New PDF release: Butterfly Conservation in South-Eastern Australia: Progress

By Tim R. New

This survey of the advance of butterfly conservation in an immense, mostly endemic and hugely threatened nearby fauna of Australia demonstrates how classes from somewhere else were utilized and built in a comparatively poorly recognized fauna, within which conservation pursuits variety from unmarried subspecies to complete biotopes and groups. rules and sensible programmes are mentioned, and lots more and plenty hitherto scattered details is introduced jointly in a synthesis that would be of substantial curiosity to ecologists, conservation biologists, and butterfly conservation practitioners in different elements of the world.

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Extra resources for Butterfly Conservation in South-Eastern Australia: Progress and Prospects

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The large scale of clearing native vegetation in Australia has led, for example, to largely agricultural landscapes in which small patches of native vegetation remain, sometimes purposefully but commonly because the ground is unsuitable for ­cultivation by being too steep or rocky, or adjacent to watercourses. 3 Threats and Butterfly Declines 29 small proportions of such landscapes are preserved predominantly for conservation. The example of the Griffith region of western New South Wales (Braby and Edwards 2006) is not unusual.

Recognition that listing must be a transparent and responsible action, and can alienate hobbyist interests. 3. Recognition that cooperation, based on non-legal protocols, might foster constructive progress. 4. Recognition that different priorities may be harmonised responsibly by increased understanding and that benefits to conservation may result. Hobbyists 1. Recognition of need for responsible restraint on numbers of specimens captured, and occasional need for total bans on take. Unwanted and surplus specimens should be released unharmed in site of capture.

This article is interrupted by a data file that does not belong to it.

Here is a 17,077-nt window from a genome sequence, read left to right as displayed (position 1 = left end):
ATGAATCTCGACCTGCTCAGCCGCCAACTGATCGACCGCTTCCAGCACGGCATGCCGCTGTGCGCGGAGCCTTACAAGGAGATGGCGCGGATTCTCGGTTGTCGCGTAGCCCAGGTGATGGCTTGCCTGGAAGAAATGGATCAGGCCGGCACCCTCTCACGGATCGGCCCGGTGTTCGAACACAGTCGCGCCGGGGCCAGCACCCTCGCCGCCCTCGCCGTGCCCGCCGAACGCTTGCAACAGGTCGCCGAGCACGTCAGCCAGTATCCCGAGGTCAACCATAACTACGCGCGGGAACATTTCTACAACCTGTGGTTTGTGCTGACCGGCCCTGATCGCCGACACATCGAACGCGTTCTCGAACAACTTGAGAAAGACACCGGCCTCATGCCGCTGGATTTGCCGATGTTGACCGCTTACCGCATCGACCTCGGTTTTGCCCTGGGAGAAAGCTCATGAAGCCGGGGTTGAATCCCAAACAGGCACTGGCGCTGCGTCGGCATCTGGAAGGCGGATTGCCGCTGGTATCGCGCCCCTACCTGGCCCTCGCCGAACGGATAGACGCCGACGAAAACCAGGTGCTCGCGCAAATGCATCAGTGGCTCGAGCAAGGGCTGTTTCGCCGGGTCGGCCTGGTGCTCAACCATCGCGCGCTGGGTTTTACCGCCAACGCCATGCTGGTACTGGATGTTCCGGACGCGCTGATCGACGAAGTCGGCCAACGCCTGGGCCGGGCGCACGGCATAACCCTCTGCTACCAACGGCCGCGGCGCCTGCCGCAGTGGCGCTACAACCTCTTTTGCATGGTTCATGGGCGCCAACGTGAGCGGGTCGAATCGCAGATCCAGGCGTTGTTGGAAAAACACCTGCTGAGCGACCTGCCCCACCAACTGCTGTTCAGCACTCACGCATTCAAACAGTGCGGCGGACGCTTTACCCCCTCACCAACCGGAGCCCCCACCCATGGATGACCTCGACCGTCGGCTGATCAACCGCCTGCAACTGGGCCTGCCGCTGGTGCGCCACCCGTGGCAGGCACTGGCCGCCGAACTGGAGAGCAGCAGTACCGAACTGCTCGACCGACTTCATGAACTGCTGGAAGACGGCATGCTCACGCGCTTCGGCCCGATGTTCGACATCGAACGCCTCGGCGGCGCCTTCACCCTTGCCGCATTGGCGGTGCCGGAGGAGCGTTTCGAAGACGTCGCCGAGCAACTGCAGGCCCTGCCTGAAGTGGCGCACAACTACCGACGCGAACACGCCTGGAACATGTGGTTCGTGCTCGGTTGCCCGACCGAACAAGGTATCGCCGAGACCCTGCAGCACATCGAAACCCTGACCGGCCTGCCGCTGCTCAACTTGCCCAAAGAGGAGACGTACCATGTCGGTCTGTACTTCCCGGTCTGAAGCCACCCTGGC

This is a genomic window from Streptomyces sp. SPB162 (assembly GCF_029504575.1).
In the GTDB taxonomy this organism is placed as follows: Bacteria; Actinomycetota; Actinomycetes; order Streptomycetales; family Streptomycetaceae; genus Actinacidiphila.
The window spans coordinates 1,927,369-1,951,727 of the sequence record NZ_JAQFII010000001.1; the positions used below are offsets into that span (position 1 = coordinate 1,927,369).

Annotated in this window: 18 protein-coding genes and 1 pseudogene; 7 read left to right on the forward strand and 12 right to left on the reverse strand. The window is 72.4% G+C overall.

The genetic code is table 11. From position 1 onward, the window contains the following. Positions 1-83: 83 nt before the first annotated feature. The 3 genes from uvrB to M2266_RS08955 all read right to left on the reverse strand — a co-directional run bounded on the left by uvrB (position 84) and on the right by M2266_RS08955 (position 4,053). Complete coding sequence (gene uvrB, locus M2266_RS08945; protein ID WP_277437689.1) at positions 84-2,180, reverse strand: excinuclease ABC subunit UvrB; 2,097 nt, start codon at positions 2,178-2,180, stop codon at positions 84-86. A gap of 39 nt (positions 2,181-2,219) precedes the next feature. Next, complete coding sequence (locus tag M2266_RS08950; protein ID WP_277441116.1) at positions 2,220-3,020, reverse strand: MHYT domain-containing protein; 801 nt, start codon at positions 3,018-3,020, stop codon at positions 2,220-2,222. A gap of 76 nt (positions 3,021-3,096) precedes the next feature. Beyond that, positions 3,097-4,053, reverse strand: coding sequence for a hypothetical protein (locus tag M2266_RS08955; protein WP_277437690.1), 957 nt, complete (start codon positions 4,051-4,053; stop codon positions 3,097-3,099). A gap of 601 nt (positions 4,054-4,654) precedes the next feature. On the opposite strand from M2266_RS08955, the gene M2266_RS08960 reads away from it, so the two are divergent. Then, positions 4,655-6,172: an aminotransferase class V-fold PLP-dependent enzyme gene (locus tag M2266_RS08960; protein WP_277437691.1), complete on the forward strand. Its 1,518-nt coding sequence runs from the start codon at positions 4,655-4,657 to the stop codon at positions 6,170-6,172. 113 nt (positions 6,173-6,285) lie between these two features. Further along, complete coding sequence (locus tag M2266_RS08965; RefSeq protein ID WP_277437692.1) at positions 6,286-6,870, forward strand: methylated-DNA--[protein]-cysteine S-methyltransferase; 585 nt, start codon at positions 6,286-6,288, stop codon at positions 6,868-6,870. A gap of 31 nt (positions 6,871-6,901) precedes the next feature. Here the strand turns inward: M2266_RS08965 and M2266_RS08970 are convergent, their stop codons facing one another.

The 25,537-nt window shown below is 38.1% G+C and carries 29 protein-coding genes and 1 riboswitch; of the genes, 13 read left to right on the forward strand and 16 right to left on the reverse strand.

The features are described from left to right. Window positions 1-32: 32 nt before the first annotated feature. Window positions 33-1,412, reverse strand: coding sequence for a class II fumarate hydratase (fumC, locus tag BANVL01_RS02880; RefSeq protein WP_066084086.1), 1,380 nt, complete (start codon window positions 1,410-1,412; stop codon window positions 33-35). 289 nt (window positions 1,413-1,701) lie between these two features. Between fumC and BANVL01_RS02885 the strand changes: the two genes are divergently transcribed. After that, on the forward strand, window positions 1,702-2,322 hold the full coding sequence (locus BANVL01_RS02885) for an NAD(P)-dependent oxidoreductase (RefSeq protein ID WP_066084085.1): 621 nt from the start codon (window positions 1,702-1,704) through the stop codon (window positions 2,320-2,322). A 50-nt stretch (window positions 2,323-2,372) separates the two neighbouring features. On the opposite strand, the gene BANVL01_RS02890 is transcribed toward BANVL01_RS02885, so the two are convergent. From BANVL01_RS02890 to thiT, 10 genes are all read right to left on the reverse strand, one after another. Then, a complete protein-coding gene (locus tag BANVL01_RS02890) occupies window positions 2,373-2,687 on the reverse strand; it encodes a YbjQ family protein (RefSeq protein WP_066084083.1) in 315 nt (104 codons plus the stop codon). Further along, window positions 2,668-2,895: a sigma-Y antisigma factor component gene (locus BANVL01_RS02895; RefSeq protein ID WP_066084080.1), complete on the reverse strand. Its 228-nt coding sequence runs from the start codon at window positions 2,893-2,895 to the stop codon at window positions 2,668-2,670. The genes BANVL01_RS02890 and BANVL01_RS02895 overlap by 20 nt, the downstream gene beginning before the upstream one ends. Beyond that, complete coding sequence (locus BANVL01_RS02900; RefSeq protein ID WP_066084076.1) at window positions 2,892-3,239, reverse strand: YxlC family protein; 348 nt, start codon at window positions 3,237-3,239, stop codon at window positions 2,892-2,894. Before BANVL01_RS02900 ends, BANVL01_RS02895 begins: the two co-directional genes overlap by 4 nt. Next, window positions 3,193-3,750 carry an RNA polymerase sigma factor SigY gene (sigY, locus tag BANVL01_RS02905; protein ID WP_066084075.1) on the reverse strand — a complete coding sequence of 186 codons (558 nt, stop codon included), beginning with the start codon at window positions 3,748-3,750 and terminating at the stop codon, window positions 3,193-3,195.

H. m. mastersi, the mainland subspecies found mostly in parts of Victoria and New South Wales occurs in wet forests and swampy areas supporting Gahnia melanocarpa, a sedge which does not occur in Tasmania. Additional searches by Neyland (1994) failed to rediscover the butterfly, and Braby (2000, who did not recognize the subspecies as distinct) considered it extinct in Tasmania. The individual might have been bred from a vagrant colonist, but McQuillan (1994) noted the possibility of an error in reporting, with Neyland later remarking that exchange of butterfly pupae with mainland collectors was considerable in the 1960s.

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